This created ‘toc’ function is a replica of ‘tic’ function presented in the last sub-section. In the ‘toc’ function however, the output variable names of the Modelica.Utilities.System.getTime and the annotations part are altered.

By calling the created ‘toc’ function from the Dymola Package Browser, a dialog box like the one shown below appears;

Dialog box of a simple ‘toc’ function

Figure 4- Dialog box of a simple ‘toc’ function.

Again, by arbitrarily executing the above ‘toc’ function after about 10 mins, we get the following output on Dymola Command Log Window:

AutomatedModelExperimentsWithTicToC.ElapsedTime.toc;

tic = 40567.1 [s]

= 40567.075

Finally, the elapsed time between execution of these two functions (tic and toc) can be calculated with a simple calculation result in units of seconds as below,

ElapsedTime = abs(toc-tic) = abs(40567.075 -39992.532) = 574.543s = 9.58 mins ~= 10 mins

For analysing the real benefits of these created functions, in the next section, a simple Modelica model experimentations example provided in a previous blog article [2] is adopted.

Example: An Extended Automated Modelica Model Experimentation

This section is only intended to cover a brief overview about a Modelica package adopted from [2] and experimentation setup to demonstrate the estimation of the total elapsed CPU time. For gaining more insight into how to automate Modelica model experimentations using a Modelica function in Dymola and the discussion about the physical meaning of the simulation results that can be obtained from the present study are beyond the scope of this article. So, those who are interested, please refer to [2, 5] for further details.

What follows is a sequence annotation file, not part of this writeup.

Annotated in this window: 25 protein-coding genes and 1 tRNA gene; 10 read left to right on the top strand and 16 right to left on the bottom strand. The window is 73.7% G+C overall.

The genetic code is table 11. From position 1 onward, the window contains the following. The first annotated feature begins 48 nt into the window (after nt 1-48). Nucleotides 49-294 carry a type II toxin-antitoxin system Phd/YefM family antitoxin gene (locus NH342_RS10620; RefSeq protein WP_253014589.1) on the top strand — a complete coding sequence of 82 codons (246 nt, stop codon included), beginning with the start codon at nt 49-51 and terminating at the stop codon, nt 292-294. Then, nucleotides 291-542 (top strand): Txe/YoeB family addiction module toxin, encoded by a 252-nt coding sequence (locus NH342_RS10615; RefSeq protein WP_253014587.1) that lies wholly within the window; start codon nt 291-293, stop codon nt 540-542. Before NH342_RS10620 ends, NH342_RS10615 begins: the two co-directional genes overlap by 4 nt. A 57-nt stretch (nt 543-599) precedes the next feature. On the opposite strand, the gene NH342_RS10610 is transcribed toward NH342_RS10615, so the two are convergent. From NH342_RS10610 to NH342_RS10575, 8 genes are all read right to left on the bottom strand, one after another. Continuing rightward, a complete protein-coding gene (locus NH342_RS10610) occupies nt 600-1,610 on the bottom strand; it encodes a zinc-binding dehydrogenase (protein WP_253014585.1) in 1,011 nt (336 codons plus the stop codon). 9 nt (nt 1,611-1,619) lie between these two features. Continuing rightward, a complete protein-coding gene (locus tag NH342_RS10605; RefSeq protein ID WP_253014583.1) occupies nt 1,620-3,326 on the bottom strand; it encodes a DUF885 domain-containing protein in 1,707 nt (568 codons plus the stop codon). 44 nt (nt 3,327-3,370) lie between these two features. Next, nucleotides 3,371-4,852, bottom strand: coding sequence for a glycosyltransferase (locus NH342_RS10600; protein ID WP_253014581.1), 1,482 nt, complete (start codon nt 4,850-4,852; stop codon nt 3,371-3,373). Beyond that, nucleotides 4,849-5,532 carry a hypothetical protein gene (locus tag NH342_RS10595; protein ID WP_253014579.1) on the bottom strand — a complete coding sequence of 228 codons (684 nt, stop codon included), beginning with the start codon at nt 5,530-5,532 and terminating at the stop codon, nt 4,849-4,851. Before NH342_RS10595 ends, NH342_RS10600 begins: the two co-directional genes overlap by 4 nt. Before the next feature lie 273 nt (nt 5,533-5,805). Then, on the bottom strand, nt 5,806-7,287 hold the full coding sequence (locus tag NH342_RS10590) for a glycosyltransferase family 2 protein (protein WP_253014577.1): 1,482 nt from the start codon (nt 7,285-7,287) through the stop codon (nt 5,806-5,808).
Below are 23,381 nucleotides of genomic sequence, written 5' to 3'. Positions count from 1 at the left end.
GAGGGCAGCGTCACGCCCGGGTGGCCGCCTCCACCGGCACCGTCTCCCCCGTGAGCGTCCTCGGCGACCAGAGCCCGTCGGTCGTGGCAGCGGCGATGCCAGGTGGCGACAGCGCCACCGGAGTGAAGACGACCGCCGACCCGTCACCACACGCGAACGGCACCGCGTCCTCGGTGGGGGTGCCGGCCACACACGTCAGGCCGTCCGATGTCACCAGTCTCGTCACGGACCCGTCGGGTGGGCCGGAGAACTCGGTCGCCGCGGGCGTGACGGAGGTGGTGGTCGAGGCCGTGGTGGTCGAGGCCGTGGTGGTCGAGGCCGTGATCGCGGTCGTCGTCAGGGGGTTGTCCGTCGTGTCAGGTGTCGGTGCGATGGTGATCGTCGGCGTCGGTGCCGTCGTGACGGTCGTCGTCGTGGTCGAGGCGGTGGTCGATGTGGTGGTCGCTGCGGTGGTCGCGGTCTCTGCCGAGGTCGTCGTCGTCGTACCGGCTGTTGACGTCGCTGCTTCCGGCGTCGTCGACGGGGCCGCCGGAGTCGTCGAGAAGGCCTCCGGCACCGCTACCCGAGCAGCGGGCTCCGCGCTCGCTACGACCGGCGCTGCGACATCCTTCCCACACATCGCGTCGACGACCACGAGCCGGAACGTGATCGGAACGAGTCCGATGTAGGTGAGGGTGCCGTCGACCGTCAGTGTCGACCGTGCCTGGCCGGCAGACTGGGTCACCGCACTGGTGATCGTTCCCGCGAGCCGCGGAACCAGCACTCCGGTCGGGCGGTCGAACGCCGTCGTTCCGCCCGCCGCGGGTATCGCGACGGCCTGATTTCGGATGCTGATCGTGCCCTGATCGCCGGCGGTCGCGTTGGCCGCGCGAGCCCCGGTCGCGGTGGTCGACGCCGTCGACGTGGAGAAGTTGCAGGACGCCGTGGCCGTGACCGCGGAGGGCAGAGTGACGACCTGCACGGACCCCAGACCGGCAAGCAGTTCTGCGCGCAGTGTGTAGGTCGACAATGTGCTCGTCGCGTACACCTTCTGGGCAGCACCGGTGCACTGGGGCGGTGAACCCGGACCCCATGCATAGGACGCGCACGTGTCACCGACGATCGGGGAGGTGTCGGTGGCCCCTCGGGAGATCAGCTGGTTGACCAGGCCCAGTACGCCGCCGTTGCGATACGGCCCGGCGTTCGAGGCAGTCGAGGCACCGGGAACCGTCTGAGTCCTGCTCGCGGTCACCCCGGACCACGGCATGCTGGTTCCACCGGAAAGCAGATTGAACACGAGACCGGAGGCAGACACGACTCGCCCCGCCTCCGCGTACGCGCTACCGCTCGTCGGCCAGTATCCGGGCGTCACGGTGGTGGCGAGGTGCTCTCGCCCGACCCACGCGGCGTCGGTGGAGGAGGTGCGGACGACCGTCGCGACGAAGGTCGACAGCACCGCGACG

For performing an automated model experimentation task, a Modelica package (AutomatedModelExperimentsWithTicToc) is created. It has a simple RC circuit model (ModularRC_Modified), a modified automated Modelica model experimentation function (ModelExperimentWithTicTocFn), these are basically adopted from [2], and a separate subpackage (ElapsedTime) with the newly created tic and toc functions show in the previous section of this blog article. This modified Modelica package can be downloaded from the bottom of this article.

The experimentation studies considered in this article are provided in Table 1. There are three case studies in Table 1. However, each case study iterates 161 times with different input excitation frequencies (Vin_freqHZ). So, one can argue that there are 483 experiments in total.

It is also important to note that both Case 2 and 3 are selected herein, only to emphasise the usefulness of the created functions/method (tic-toc/estimating total elapsed CPU time) and not indented to have any physical meaning.

Table 1: Experimentation studies

Case no. ts [s] Vin_v [V] Vin_freqHz
1 30 4.2 0:0.01:1.6
2 300 4.2 0:0.01:1.6
3 3000 4.2 0:0.01:1.6

In Table 1, ts, Vin_v and Vin_freqHZ are three input parameters defined in the ModularRC_Modified model in AutomatedModelExperimentsWithTicToc package. In Table 1, Case 1, the study includes a simple RC circuit model which is simulated with a sinusoidal input voltage of 4.2V and simulation time of 30s. The excitation frequency is iterated incrementally in steps of 0.01 Hz from 0 to 1.6 Hz. The results obtained from each (total of 161) iteration are stored in individual .mat files. By making appropriate adjustment to create plot setup section of ModelExperimentWithTicTocFn, one can plot the simulation results of interest using the already saved .mat file in Dymola. For knowing more details about how to plot results from saved .mat files, please refer to [2] and do not repeat here. Both Case 2 and 3 experiment studies are exactly the same as Case 1 and repeated manually, with changes in Simulation Stop Time (ts) of 300s and 3000s respectively.

Results and Discussions